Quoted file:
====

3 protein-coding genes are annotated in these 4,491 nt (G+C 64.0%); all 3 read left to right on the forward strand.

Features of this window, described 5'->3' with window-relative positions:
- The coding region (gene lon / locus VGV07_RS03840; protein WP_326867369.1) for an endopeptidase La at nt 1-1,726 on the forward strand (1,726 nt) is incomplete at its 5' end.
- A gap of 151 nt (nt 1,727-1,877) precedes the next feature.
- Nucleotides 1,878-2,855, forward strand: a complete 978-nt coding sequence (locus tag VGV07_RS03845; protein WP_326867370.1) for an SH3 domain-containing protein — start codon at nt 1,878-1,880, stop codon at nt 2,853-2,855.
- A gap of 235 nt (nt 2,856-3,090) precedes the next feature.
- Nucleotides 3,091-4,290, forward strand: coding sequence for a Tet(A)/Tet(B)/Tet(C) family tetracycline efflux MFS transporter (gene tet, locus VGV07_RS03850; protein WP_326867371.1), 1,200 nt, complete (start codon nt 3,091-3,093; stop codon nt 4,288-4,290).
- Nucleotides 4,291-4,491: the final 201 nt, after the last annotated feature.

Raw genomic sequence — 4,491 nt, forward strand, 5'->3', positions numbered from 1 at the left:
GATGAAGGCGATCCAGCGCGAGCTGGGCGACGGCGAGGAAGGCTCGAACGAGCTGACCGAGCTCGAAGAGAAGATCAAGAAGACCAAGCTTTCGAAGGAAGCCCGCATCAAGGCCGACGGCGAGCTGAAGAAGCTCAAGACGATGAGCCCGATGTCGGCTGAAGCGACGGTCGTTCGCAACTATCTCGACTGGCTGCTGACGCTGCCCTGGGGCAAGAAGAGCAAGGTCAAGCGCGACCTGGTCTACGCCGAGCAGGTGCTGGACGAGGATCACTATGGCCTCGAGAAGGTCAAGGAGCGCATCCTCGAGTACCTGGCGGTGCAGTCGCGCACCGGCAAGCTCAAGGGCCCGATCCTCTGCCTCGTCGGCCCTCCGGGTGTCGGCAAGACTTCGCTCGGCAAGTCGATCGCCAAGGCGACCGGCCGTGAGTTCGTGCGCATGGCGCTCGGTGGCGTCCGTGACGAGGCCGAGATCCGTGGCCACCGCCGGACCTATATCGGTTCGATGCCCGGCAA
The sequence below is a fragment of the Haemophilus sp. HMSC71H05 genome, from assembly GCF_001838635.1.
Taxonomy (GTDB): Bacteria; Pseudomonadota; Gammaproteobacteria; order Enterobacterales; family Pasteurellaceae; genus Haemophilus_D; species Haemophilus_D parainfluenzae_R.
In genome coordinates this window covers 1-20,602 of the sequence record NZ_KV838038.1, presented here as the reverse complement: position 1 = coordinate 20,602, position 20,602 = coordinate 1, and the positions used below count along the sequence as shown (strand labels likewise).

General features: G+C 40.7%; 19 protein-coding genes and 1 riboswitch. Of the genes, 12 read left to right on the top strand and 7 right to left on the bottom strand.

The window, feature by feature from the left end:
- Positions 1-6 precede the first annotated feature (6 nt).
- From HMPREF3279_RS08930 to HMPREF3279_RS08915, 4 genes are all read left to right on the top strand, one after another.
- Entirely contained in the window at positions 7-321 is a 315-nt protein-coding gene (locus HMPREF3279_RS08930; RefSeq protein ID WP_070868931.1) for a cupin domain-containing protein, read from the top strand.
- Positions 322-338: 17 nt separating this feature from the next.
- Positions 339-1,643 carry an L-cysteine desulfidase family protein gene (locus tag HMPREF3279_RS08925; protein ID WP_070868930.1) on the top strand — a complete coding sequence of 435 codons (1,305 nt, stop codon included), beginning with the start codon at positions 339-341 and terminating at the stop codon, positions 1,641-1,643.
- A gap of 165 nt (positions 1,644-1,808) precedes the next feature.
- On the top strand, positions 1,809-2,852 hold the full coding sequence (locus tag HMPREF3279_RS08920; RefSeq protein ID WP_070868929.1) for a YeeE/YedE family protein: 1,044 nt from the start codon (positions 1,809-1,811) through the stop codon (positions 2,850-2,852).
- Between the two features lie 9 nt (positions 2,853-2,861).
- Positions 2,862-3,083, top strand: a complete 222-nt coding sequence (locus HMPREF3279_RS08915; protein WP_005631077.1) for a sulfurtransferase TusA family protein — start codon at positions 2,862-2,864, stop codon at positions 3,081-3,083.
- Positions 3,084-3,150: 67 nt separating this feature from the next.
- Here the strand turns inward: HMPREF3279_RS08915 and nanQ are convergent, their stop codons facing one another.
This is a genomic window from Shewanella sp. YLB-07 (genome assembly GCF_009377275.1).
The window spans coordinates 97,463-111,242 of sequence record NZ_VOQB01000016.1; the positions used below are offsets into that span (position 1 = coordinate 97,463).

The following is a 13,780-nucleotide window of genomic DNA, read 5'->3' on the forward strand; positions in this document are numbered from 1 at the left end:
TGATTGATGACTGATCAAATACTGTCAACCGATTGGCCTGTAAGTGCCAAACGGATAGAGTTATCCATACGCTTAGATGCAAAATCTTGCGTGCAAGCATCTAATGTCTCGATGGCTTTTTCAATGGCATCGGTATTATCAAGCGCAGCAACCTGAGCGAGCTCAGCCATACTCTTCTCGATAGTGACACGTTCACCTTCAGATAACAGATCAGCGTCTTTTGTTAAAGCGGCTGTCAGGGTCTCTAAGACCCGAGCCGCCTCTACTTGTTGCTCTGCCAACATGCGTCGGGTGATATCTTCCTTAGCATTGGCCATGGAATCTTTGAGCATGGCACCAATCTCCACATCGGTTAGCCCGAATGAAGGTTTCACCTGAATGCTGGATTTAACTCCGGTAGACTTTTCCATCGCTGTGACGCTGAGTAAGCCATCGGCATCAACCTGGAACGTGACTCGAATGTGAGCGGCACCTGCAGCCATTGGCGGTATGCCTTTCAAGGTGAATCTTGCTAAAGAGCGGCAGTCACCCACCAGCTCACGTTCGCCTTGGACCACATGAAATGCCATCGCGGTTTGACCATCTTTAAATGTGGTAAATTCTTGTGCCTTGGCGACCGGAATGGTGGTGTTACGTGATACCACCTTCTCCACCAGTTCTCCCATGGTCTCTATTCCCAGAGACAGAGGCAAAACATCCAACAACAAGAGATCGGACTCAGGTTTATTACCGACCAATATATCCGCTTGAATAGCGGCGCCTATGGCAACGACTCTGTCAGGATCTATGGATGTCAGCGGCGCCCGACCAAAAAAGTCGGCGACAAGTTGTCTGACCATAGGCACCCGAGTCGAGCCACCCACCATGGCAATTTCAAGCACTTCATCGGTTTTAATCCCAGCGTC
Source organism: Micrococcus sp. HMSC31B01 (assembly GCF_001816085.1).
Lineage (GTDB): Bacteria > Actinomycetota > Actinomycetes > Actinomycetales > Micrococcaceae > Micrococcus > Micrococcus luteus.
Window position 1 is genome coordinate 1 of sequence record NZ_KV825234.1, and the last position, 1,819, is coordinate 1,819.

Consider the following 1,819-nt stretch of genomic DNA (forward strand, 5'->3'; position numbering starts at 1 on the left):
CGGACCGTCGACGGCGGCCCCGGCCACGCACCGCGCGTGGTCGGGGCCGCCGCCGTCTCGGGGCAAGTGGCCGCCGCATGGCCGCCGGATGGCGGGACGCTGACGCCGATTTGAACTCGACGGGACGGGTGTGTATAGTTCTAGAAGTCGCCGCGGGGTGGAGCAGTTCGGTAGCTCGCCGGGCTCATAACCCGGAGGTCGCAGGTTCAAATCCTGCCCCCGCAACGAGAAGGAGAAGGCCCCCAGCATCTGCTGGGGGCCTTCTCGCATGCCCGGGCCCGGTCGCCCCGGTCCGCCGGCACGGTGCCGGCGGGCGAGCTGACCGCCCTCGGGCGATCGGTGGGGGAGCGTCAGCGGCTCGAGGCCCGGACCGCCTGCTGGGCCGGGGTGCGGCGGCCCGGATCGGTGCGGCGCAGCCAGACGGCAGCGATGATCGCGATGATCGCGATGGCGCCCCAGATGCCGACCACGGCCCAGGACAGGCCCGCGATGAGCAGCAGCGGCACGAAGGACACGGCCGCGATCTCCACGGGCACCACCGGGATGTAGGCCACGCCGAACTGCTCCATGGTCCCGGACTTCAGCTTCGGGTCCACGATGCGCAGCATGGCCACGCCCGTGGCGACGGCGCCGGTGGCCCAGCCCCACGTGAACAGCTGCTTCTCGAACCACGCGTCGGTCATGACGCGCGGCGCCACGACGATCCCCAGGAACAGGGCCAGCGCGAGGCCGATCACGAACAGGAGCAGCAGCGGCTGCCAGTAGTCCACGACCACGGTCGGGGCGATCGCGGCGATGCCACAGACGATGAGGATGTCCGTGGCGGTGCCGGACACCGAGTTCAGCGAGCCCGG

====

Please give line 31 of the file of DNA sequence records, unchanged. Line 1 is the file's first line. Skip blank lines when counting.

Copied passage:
Source organism: Micrococcus sp. HMSC31B01 (assembly GCF_001816085.1).